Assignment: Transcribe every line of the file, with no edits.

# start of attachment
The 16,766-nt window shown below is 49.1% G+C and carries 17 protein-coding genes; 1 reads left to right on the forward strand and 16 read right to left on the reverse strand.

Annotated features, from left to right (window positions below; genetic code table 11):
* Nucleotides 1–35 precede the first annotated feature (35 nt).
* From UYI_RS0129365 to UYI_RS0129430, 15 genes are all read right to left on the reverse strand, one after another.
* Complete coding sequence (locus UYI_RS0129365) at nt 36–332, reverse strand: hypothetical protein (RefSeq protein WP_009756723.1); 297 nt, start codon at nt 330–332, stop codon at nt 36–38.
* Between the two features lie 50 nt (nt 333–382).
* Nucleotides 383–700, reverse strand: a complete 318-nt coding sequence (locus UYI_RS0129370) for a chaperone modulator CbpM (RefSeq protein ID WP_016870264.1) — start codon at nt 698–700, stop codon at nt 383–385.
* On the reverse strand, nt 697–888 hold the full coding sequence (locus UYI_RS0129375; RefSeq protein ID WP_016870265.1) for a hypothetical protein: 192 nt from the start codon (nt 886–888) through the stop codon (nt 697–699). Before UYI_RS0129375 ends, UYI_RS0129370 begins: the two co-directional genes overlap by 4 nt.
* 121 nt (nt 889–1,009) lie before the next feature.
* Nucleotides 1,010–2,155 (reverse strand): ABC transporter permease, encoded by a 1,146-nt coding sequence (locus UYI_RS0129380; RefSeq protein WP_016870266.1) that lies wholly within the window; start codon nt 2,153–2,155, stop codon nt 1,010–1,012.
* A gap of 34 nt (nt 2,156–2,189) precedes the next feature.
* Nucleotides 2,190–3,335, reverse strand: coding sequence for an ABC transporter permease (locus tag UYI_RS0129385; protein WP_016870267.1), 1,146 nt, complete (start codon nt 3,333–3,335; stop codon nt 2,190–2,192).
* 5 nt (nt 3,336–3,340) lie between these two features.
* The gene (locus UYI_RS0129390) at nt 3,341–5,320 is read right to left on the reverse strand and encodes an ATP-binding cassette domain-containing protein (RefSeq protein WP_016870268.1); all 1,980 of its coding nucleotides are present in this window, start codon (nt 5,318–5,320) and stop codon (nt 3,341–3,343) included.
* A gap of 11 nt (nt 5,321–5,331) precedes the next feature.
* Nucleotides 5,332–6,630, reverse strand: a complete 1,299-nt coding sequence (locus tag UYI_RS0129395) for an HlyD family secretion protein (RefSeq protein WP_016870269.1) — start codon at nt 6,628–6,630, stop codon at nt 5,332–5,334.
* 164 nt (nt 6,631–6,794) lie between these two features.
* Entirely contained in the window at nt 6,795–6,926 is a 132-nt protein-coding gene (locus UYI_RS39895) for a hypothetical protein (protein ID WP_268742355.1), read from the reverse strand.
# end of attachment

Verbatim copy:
The 16,766-nt window shown below is 49.1% G+C and carries 17 protein-coding genes; 1 reads left to right on the forward strand and 16 read right to left on the reverse strand.

Annotated features, from left to right (window positions below; genetic code table 11):
* Nucleotides 1–35 precede the first annotated feature (35 nt).
* From UYI_RS0129365 to UYI_RS0129430, 15 genes are all read right to left on the reverse strand, one after another.
* Complete coding sequence (locus UYI_RS0129365) at nt 36–332, reverse strand: hypothetical protein (RefSeq protein WP_009756723.1); 297 nt, start codon at nt 330–332, stop codon at nt 36–38.
* Between the two features lie 50 nt (nt 333–382).
* Nucleotides 383–700, reverse strand: a complete 318-nt coding sequence (locus UYI_RS0129370) for a chaperone modulator CbpM (RefSeq protein ID WP_016870264.1) — start codon at nt 698–700, stop codon at nt 383–385.
* On the reverse strand, nt 697–888 hold the full coding sequence (locus UYI_RS0129375; RefSeq protein ID WP_016870265.1) for a hypothetical protein: 192 nt from the start codon (nt 886–888) through the stop codon (nt 697–699). Before UYI_RS0129375 ends, UYI_RS0129370 begins: the two co-directional genes overlap by 4 nt.
* 121 nt (nt 889–1,009) lie before the next feature.
* Nucleotides 1,010–2,155 (reverse strand): ABC transporter permease, encoded by a 1,146-nt coding sequence (locus UYI_RS0129380; RefSeq protein WP_016870266.1) that lies wholly within the window; start codon nt 2,153–2,155, stop codon nt 1,010–1,012.
* A gap of 34 nt (nt 2,156–2,189) precedes the next feature.
* Nucleotides 2,190–3,335, reverse strand: coding sequence for an ABC transporter permease (locus tag UYI_RS0129385; protein WP_016870267.1), 1,146 nt, complete (start codon nt 3,333–3,335; stop codon nt 2,190–2,192).
* 5 nt (nt 3,336–3,340) lie between these two features.
* The gene (locus UYI_RS0129390) at nt 3,341–5,320 is read right to left on the reverse strand and encodes an ATP-binding cassette domain-containing protein (RefSeq protein WP_016870268.1); all 1,980 of its coding nucleotides are present in this window, start codon (nt 5,318–5,320) and stop codon (nt 3,341–3,343) included.
* A gap of 11 nt (nt 5,321–5,331) precedes the next feature.
* Nucleotides 5,332–6,630, reverse strand: a complete 1,299-nt coding sequence (locus tag UYI_RS0129395) for an HlyD family secretion protein (RefSeq protein WP_016870269.1) — start codon at nt 6,628–6,630, stop codon at nt 5,332–5,334.
* 164 nt (nt 6,631–6,794) lie between these two features.
* Entirely contained in the window at nt 6,795–6,926 is a 132-nt protein-coding gene (locus UYI_RS39895) for a hypothetical protein (protein ID WP_268742355.1), read from the reverse strand.